Oak Bay has permission from the province to conduct an experimental attempt at deer population management using birth control, a move that Esquimalt would like to follow. (Keri Coles/News Staff)

Esquimalt considers birth control for its deer population

Esquimalt hopes to follow Oak Bay’s actions in inoculating deer

The Township of Esquimalt is interested in following suit with the District of Oak Bay in pursuing birth control for its deer population.

An upcoming motion put forward by Coun. Ken Armour advocates that the Township seek provincial approval to develop a plan and work with the Urban Wildlife Stewardship Society (UWSS) to create an immuno-contraception strategy to manage and reduce the deer population in Esquimalt.

Wildlife management is the responsibility of the provincial government, which currently only uses culling or translocation to manage deer. The District of Oak Bay’s immuno-contraception approach is being done on a research basis, following several reports of high deer populations and little success with other methods.

In 2015 Oak Bay had permission to try a culling strategy which proved ineffective.

ALSO READ: Study moves Oak Bay closer to contraceptive control for problem deer

“The problem with culling is it’s certainly not considered humane, and not considered effective,” Armour said. “The population will expand, both from more fawns, and more deer moving in to fill the void.”

The province has also used translocation in more rural environments, but this method would not be helpful for an urban deer population.

The District of Oak Bay already has permission to inoculate 80 does with contraceptives this summer, after surveys and reports found the district’s deer population to be between 78 and 128 black tail deer.

ALSO READ: Confrontation with deer sends cyclist to hospital in Oak Bay

Two recent surveys – each costing $18,000– have been conducted by the Township of Esquimalt, the Department of National Defence (DND) and the UWSS, and found that the Township has around 135 deer while the CFB Esquimalt has around 60.

From these surveys it’s been found that 52 per cent of Esquimalt residents have spent money to prevent deer damage to their property, and 13 per cent have encountered aggressive behaviour from deer.

A third survey will be conducted next year to forward to the province to justify another round of immuno-contraception research.

ALSO READ: Oak Bay officers deal with deer impaled on fence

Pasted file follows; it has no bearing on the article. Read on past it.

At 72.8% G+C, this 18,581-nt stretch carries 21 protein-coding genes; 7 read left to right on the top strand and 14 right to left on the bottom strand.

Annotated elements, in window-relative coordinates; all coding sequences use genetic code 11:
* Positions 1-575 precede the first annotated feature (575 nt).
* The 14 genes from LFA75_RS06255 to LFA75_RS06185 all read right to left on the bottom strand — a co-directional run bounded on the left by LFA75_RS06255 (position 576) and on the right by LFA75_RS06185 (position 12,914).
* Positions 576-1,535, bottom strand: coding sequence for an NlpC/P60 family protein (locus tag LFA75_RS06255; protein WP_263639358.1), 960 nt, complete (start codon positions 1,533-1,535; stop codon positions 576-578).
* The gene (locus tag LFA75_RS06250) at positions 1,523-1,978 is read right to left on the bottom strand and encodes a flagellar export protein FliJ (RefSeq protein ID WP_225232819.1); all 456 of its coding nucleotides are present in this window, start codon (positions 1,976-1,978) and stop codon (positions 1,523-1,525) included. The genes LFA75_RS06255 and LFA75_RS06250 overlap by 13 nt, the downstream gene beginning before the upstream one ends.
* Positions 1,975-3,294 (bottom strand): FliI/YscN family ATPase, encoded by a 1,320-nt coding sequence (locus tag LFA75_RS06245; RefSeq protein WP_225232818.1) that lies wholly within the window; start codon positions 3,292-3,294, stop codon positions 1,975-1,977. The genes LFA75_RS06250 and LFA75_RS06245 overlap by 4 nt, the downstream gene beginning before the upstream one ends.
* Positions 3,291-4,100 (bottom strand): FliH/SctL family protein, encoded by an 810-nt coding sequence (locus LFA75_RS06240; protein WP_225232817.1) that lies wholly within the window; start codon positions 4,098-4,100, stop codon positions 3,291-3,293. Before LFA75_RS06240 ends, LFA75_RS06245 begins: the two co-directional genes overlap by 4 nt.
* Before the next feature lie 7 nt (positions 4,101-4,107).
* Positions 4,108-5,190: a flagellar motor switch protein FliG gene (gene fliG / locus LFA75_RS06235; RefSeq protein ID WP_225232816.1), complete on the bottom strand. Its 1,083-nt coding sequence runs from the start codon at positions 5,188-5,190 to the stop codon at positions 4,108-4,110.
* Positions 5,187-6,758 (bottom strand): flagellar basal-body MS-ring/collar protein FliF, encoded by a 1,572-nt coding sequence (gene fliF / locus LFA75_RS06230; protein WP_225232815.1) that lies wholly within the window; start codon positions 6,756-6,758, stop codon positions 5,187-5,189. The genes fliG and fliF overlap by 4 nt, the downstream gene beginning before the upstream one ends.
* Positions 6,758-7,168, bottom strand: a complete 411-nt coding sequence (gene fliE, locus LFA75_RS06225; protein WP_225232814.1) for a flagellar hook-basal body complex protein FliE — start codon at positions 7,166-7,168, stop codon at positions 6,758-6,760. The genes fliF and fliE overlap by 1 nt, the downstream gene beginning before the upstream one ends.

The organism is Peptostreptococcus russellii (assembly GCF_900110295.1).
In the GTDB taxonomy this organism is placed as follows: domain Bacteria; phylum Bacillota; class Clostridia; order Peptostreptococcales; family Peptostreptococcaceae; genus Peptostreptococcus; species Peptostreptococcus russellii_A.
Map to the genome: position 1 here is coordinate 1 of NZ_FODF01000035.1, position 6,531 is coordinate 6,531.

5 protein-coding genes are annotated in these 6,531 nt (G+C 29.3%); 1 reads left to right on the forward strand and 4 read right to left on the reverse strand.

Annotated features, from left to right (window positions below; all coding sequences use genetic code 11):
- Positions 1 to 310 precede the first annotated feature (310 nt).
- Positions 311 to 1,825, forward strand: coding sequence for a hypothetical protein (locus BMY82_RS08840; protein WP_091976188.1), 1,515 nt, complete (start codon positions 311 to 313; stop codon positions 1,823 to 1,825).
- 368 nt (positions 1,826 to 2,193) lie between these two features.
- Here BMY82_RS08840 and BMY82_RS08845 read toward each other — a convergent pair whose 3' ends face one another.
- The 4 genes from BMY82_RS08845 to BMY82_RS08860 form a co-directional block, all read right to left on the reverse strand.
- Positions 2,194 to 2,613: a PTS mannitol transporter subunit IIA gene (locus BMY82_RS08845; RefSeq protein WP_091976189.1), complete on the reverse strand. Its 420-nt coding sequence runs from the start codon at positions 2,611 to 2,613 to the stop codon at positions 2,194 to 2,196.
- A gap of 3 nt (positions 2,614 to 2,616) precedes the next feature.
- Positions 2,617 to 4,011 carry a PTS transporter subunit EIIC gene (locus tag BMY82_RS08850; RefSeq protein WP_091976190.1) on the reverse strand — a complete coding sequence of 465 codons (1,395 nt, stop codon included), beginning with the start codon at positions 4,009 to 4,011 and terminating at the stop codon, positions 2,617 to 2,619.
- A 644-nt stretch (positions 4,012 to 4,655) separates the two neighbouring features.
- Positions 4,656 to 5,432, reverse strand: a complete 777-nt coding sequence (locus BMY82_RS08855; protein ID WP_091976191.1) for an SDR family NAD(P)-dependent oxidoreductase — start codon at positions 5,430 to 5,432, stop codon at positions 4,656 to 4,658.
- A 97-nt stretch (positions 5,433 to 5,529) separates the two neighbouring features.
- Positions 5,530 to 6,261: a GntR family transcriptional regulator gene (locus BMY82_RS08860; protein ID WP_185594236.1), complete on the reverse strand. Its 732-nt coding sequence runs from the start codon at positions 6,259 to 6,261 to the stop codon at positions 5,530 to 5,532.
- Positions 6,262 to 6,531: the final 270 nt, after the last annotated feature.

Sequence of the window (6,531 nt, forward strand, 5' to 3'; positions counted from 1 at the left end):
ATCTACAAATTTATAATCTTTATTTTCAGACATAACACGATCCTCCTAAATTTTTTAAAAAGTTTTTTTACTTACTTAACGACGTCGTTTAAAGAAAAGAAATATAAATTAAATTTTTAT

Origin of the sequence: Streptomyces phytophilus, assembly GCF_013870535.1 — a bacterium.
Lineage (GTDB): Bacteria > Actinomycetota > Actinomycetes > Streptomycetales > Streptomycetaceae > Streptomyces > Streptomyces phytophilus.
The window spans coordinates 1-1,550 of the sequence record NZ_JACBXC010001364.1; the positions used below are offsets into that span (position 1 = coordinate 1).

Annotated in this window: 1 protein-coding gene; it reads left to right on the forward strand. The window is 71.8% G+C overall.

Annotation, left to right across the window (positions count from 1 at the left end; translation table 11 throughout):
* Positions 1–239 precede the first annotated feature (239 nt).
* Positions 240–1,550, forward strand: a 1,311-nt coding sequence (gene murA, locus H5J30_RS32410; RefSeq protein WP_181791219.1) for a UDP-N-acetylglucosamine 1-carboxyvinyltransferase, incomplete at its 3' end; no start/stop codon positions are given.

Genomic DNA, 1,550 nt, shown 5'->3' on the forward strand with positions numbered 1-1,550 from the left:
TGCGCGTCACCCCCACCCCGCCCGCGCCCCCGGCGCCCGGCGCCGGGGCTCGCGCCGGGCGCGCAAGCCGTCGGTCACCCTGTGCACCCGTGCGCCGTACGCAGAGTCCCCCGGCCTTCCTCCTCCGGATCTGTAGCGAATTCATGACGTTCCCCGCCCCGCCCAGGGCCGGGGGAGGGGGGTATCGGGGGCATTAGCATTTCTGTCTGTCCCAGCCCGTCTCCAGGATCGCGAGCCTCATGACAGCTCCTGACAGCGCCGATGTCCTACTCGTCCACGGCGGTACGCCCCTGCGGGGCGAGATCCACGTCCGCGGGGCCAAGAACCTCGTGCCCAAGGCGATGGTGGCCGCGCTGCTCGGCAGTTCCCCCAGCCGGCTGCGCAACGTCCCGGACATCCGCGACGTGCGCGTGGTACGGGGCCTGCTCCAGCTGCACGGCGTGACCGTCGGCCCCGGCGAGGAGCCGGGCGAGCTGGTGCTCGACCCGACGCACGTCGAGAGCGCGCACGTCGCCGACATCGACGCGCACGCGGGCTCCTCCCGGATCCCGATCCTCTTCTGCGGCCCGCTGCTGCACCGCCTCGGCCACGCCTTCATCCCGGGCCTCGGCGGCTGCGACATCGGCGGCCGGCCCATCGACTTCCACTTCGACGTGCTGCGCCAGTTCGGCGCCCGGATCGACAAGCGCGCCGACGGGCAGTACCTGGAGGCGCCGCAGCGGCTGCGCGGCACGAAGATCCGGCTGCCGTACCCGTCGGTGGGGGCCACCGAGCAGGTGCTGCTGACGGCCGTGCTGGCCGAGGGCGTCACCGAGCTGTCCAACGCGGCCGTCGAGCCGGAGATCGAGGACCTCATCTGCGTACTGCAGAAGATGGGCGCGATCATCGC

While costs are too early to finalize, Oak Bay has spent $35,000 to fund the research, and the province has funded $35,000 for the inoculations.

Armour said that whichever method ends up being used, it needs to be a region-wide effort to avoid deer populations from simply filling voids in neighbouring areas.

“We want to stop their growth and launch into a gradual reduction,” Armour said. “We will reach out to the province and to neighbouring municipalites and the CRD.”

The motion will come to the next council meeting on March 18. Should it be approved, any inoculation likely wouldn’t happen until 2020.

nicole.crescenzi@vicnews.com

Just Posted

McKenzie Avenue reopens to traffic following head-on collision

Emergency crews responded to a two-vehicle crash near Cedar Hill Cross Road

Canada names 24 athletes to compete for 2020 Pan Am Cross Country Cup

The event takes place at Langford’s Bear Mountain Golf Resort and Spa on Feb. 29

Our Place Society asks for men’s clothing donations

Victoria non-profit short on men’s clothes, has 80 per cent male clientele

MISSING: 64-year-old Victoria man David Atkins

Atkins was last seen downtown on Dec. 2 and now could be in Sooke

Search for space continues as North Saanich child care program closes

Beacon Community Service says it is a challenge to find suitable facilities

Fashion Fridays: Ethical and sustainable gifts for the season

Kim XO, helps to keep you looking good on Fashion Fridays on the Black Press Media Network

Greater Victoria 2019 holiday craft fair roundup

Get a jump on your holiday shopping

Six B.C. municipalities accepted as interveners in Supreme Court of Canada carbon-pricing case

Victoria, Vancouver, Squamish, Richmond, Nelson and Rossland have intervener status

Residents in B.C. city could face 133% tax hike in ‘worst case’ lawsuit outcome: report

An average home could see a tax increase of $2,164 in one year

POLL: Will you be donating to charities over the holiday season?

Many here in Victoria joined others around the world to take part… Continue reading

Greater Victoria Crime Stoppers wanted list for the week of Dec. 3

Greater Victoria Crime Stoppers is seeking the public’s help in locating the… Continue reading

Many of Canada’s working poor can’t afford lawyers, don’t qualify for legal aid

One lawyer says many people earn too much to qualify for legal aid, but not enough to really live on

Economy lost 71,200 jobs in November, unemployment rate climbs to 5.9%

Jobless rate is at its highest since August 2018, when it hit 6%

Most Read